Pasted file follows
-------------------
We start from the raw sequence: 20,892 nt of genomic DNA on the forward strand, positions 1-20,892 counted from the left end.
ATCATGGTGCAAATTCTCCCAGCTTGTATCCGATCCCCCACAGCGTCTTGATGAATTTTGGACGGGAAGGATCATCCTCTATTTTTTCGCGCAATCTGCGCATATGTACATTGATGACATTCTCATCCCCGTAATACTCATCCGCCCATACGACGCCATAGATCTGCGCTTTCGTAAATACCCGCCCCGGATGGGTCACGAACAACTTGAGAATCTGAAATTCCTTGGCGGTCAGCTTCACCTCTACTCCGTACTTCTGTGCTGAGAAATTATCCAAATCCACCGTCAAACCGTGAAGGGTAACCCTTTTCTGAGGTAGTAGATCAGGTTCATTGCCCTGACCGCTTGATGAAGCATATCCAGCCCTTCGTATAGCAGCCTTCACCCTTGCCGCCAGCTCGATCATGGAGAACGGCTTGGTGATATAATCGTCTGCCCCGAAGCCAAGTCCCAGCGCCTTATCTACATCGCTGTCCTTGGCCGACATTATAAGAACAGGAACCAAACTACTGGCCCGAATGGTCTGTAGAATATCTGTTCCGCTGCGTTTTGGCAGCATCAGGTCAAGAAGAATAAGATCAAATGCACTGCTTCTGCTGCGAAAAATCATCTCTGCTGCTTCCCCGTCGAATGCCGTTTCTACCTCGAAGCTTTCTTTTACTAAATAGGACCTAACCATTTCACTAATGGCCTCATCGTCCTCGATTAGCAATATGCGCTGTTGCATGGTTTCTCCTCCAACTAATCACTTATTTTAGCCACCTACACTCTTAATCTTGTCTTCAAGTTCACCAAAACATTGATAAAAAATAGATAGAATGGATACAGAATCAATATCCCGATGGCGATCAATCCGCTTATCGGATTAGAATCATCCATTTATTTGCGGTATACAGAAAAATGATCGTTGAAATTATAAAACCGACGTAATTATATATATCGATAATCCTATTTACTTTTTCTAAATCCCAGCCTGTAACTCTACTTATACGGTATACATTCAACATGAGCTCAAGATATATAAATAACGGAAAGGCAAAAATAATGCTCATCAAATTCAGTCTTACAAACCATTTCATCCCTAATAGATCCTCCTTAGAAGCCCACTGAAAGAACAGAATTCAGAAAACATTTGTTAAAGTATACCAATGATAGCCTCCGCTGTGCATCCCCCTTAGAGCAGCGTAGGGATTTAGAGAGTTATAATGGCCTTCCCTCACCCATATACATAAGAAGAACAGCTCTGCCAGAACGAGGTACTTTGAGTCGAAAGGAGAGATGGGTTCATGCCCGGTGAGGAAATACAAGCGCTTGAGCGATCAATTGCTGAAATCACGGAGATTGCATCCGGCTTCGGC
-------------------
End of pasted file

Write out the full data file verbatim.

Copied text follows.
We start from the raw sequence: 20,892 nt of genomic DNA on the forward strand, positions 1-20,892 counted from the left end.
ATCATGGTGCAAATTCTCCCAGCTTGTATCCGATCCCCCACAGCGTCTTGATGAATTTTGGACGGGAAGGATCATCCTCTATTTTTTCGCGCAATCTGCGCATATGTACATTGATGACATTCTCATCCCCGTAATACTCATCCGCCCATACGACGCCATAGATCTGCGCTTTCGTAAATACCCGCCCCGGATGGGTCACGAACAACTTGAGAATCTGAAATTCCTTGGCGGTCAGCTTCACCTCTACTCCGTACTTCTGTGCTGAGAAATTATCCAAATCCACCGTCAAACCGTGAAGGGTAACCCTTTTCTGAGGTAGTAGATCAGGTTCATTGCCCTGACCGCTTGATGAAGCATATCCAGCCCTTCGTATAGCAGCCTTCACCCTTGCCGCCAGCTCGATCATGGAGAACGGCTTGGTGATATAATCGTCTGCCCCGAAGCCAAGTCCCAGCGCCTTATCTACATCGCTGTCCTTGGCCGACATTATAAGAACAGGAACCAAACTACTGGCCCGAATGGTCTGTAGAATATCTGTTCCGCTGCGTTTTGGCAGCATCAGGTCAAGAAGAATAAGATCAAATGCACTGCTTCTGCTGCGAAAAATCATCTCTGCTGCTTCCCCGTCGAATGCCGTTTCTACCTCGAAGCTTTCTTTTACTAAATAGGACCTAACCATTTCACTAATGGCCTCATCGTCCTCGATTAGCAATATGCGCTGTTGCATGGTTTCTCCTCCAACTAATCACTTATTTTAGCCACCTACACTCTTAATCTTGTCTTCAAGTTCACCAAAACATTGATAAAAAATAGATAGAATGGATACAGAATCAATATCCCGATGGCGATCAATCCGCTTATCGGATTAGAATCATCCATTTATTTGCGGTATACAGAAAAATGATCGTTGAAATTATAAAACCGACGTAATTATATATATCGATAATCCTATTTACTTTTTCTAAATCCCAGCCTGTAACTCTACTTATACGGTATACATTCAACATGAGCTCAAGATATATAAATAACGGAAAGGCAAAAATAATGCTCATCAAATTCAGTCTTACAAACCATTTCATCCCTAATAGATCCTCCTTAGAAGCCCACTGAAAGAACAGAATTCAGAAAACATTTGTTAAAGTATACCAATGATAGCCTCCGCTGTGCATCCCCCTTAGAGCAGCGTAGGGATTTAGAGAGTTATAATGGCCTTCCCTCACCCATATACATAAGAAGAACAGCTCTGCCAGAACGAGGTACTTTGAGTCGAAAGGAGAGATGGGTTCATGCCCGGTGAGGAAATACAAGCGCTTGAGCGATCAATTGCTGAAATCACGGAGATTGCATCCGGCTTCGGC